AASP Newsletter - March 2021
Business Ownership in Sport Psychology SIG: Supporting Entrepreneurs and AASP Members in Private Practice
It was a solid five years into my professional career that I finally realized I was running a business. In that same moment of time, I also realized that I actually had no idea how to run a business. When I came to the realization that I was in fact an entrepreneur, and I was in fact running a business, I also realized I better start educating myself on how to run that business. At that point I was running it on pure passion, drive, and luck. I had also hit a plateau and knew that if I wanted to level-up, it was time to stop reinventing the wheel and start getting educated on how to run a successful and thriving enterprise.
The field of sport, exercise, and performance psychology has seen significant growth over the past few decades, however, employment as a consultant has been a critical issue (Silva et al., 1999). Being a competent practitioner doesn't mean much if you can't get the word out that you exist. It is encouraged that practitioners in the field of sport and performance psychology continue their professional development in the knowledge and practice of performance enhancement consulting (Poczwardowski et al., 2020; Quartiroli et al., 2020). Additionally, the importance of developing business skills has been recognized (Blann et al., 2011; Taylor, 2015). We spend hours on continuing education for sport psychology competency, but how many hours are spent in continuing education on business competency?
The Business Ownership in Sport Psychology SIG was formed in recognition of the fact that some members at large would be going into business for themselves and that in order to do the work, you need understand how to get the work and how to run a business. When you decide to open up a private practice or run a solo business, you are running the entire show. This means that you are the CEO, CFO, head of marketing, the entire sales department, etc. There are many moving parts and the “Biz SIG” helps members navigate all of those moving parts.
I have been a member of the Business Ownership in Sport Psychology SIG since its inception. When I took on the position of SIG Coordinator and sat down to run my first SIG meeting at the conference, I decided that I didn’t want to be a SIG that meets once a year, gets excited about all the things we could do, and then hears crickets for the remainder of the year.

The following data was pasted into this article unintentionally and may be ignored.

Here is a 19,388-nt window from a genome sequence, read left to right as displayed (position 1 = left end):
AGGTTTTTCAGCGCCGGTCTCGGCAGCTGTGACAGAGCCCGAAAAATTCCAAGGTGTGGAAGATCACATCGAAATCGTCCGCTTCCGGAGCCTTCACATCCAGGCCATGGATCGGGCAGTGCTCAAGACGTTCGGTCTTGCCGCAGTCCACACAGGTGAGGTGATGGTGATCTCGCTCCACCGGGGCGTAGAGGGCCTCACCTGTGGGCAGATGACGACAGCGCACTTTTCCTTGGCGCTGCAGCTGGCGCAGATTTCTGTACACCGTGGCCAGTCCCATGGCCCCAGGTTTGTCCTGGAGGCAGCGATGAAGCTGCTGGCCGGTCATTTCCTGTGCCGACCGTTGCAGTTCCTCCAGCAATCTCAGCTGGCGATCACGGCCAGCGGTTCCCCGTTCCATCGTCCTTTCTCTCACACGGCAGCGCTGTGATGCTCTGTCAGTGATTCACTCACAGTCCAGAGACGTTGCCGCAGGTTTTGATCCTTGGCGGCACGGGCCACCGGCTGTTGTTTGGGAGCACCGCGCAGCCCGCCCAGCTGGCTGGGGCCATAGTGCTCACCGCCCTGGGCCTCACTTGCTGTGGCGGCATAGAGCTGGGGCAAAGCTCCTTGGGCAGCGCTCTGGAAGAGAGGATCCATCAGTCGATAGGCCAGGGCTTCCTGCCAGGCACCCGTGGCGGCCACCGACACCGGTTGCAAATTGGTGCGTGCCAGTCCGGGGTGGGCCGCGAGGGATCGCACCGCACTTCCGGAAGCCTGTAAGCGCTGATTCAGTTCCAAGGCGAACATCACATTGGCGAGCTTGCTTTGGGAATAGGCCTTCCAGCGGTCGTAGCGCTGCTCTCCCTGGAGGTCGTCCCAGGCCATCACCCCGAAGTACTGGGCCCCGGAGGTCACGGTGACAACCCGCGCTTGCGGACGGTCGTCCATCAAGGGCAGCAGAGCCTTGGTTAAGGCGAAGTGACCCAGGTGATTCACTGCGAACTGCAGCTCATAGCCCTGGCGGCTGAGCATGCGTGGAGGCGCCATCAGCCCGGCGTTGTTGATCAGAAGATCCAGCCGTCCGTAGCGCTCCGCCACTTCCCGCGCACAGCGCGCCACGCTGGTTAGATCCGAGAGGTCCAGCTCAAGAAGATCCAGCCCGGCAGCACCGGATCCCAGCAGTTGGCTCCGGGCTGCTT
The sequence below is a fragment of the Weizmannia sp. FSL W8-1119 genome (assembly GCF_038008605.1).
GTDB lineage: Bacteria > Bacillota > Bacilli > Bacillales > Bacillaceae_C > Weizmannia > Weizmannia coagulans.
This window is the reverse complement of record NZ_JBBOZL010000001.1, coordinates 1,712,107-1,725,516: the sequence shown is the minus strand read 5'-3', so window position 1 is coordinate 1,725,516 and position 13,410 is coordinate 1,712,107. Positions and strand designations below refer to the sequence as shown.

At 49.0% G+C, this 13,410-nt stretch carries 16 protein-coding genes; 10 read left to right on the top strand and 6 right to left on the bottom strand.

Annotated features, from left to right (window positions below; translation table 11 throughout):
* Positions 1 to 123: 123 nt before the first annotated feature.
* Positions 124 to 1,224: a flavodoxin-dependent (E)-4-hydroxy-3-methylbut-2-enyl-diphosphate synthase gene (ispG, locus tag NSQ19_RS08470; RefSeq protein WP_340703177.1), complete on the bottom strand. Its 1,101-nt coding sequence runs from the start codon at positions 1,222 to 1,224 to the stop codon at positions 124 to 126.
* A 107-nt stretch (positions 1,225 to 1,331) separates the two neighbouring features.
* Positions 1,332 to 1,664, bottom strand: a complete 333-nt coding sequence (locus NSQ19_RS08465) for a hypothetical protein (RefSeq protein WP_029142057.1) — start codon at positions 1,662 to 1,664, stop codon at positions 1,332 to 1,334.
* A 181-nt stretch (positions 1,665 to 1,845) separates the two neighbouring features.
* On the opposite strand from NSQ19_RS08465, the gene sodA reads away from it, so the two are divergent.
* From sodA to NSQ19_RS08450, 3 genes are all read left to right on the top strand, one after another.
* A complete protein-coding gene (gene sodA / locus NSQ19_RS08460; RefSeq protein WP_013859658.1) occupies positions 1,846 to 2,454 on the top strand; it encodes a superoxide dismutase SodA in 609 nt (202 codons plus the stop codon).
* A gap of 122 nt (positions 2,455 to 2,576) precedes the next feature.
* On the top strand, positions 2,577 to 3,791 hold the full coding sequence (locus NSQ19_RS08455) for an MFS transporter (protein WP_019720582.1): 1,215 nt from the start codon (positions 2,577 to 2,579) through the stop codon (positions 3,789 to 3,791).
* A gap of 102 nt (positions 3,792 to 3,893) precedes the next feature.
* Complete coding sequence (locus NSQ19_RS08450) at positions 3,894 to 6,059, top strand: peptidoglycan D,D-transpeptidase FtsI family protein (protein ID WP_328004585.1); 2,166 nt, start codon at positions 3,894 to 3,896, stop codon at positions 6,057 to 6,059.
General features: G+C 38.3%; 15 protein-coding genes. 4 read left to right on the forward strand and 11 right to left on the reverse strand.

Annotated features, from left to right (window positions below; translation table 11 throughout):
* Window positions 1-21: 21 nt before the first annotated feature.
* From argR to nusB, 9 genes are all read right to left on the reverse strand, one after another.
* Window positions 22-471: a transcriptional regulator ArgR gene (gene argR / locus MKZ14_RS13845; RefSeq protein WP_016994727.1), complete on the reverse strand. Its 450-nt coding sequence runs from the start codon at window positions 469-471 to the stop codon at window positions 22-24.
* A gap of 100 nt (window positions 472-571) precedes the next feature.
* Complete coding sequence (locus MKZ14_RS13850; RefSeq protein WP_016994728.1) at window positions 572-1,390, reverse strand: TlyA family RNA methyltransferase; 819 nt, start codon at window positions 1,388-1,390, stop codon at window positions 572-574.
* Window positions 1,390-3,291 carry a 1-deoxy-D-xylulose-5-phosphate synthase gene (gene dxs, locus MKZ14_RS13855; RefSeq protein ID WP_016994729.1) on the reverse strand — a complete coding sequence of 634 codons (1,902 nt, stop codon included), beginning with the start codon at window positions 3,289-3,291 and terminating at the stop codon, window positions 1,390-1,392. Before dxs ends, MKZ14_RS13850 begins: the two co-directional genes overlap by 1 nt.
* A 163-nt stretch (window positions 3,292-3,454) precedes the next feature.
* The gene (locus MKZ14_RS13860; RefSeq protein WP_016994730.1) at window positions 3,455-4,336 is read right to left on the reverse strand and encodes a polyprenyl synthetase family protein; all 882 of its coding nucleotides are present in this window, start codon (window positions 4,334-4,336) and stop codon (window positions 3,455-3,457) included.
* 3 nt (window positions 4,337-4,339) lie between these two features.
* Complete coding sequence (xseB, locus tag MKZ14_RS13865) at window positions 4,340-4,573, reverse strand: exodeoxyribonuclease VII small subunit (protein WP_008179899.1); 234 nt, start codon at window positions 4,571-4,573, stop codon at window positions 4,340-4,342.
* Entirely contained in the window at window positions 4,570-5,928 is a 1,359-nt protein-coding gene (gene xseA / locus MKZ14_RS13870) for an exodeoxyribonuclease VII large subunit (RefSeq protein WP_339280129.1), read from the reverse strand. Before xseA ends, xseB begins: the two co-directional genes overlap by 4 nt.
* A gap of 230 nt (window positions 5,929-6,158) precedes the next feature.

After the 2019 AASP Annual Conference, we began to hold quarterly zoom meetings for our SIG members. These meetings are also recorded and disseminated to the people that are unable to attend live. In the meetings we cover SIG business as well as crowdsource advice and ideas related to running a business in sport and performance consulting. New business related resources are being created and will be located on the Business Ownership in Sport Psychology SIG page, our first resource of which is an article on Questions to Ask Before you Sign the Lease on a New Office Space.
The Business Ownership SIG's goals and initiatives for 2021 are to:
- Continue quarterly SIG meetings
- Continue to create business related resources
- Creation of website and social media spreadsheet for SIG members
- Solidify SIG structure to support consistency through transfers of SIG leadership
- Support the creation of practitioner support groups for SIG members
If you are in private practice, it’s just as imperative to spend time continuing your education on the best practices of entrepreneurship and building a successful business. A common frustration heard within the field is that there may be practitioners positioning themselves as qualified to work with performers without the education and expertise to ethically do so. The reality is that although they may not be as qualified, they are better at the business and marketing side of the equation. Therefore, it is important that we as a field ensure that we are supporting competence in both areas.
If you are interested in joining the Business Ownership in Sport Psychology SIG, please contact Carrie Jackson Cheadle via email to request to join: firstname.lastname@example.org
Blann, F. W., Shelley, G., & Gates, S. C. (2011). Marketing sport psychology services. Journal of Sport Psychology in Action, 2(1), 33-52. https://doi.org/10.1080/21520704.2011.564719
Poczwardowski, A., Aoyagi, M., Fritze, T., & Laird, M. (2020). Revisiting “gaining entry”: Roundtable discussion 25 years later. The Sport Psychologist, 34(2), 153-161. https://doi.org/10.1123/tsp.2018-0189
Quartiroli, A., Wagstaff, C. R. D. Herms, M., & Kemmel, C. (2020, September 24). The future of continuing education and lifelong learning in sport psychology professionals: A Delphi study. Professional Psychology: Research and Practice. Advance online publication. https://doi.org/10.1037/pro0000362
Silva, J. M., Conroy, D. E., Zizzi, S. J. (1999). Critical issues confronting the advancement of applied sport psychology. Journal of Applied Sport Psychology, 11(2), 298-320. https://doi.org/10.1080/10413209908404206
Taylor, J. (2015). Practice development in sport and performance psychology. FIT Publishing.
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